Arqus creates a pathfinder group on the future of mobility

Girl walking in the street with her lugagge

The new pathfinder group will explore how to maximize the benefits of mobility of students and staff in the changing context of the new decade. Thus, the experts will discuss issues such as sustainability, digitalization, inclusion and quality learning among many others.

The crisis caused by COVID-19 is testing many aspects of higher education systems. One of them is mobility, which is deeply debated and questioned at a time when it seems unlikely that we will be able to travel between countries freely and without concern.

Mobility is changing, and this time for good. It is becoming evident that mobility will not be business as usual anymore. After over 30 years of Erasmus, the creation of a new set of European University Alliances, the necessary sustainability considerations or the impact of the COVID-19 pandemic are shaking the sector. Nevertheless, it is necessary to balance out those aspects with the benefits brought by mobility of both students and staff, including at individual, institutional or even system levels.

Being mobility at the core of Arqus and of the European University Alliances, a thorough analysis of its future is needed. The new targets of embedded mobility and of at least 50% of the students within the alliance benefiting from such mobility set an ambitious goal. Thus, the discussion needs to be broad and start with the definitions of the concepts that compose it and understanding how to implement it. For all these reasons, Arqus held last week the first of many discussions on mobility.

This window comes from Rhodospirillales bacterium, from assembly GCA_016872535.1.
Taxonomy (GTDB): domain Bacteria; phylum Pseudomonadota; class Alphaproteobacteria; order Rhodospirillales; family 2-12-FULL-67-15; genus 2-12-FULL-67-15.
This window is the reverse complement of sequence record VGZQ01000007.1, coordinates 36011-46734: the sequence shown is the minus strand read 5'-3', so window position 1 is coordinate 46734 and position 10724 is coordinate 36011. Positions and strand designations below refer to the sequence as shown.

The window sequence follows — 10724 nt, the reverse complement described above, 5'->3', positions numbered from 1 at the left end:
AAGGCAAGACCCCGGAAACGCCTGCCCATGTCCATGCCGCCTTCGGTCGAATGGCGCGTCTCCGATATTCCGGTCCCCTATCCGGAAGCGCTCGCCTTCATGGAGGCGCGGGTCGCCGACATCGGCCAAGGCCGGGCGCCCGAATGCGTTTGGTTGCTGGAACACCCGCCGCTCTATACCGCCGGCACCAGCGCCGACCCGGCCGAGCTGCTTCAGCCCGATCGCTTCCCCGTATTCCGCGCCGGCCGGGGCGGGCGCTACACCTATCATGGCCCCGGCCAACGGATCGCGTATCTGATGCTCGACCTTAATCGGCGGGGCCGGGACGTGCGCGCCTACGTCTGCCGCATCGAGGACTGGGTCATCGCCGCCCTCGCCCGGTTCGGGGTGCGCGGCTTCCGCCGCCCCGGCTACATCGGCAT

The objective of this meeting was to bring together mobility experts from all seven Arqus universities to exchange ideas and attempt to offer responses to questions regarding Arqus mobility targets and indicators, but also and more importantly regarding the kind of mobility the Alliance should promote and how it could ensure maximum impact. Some of the questions addressed at the meeting and that will be answered in future occasions are:

  • How should we define the different kinds of mobility promoted by Arqus?
  • How should we define “benefitting from mobility” in Arqus?
  • How will the pandemic affect mobility in the immediate and medium term?
  • How do we respond to the idea that physical mobility will always be elitist?
  • How do we ensure that those who do not participate in physical mobility benefit from it?
  • Are the traditional obstacles of language ability, funding and lack of recognition still an issue at our universities?

This meeting was the first of many fruitful and interesting discussions on issues surrounding mobility today and tomorrow.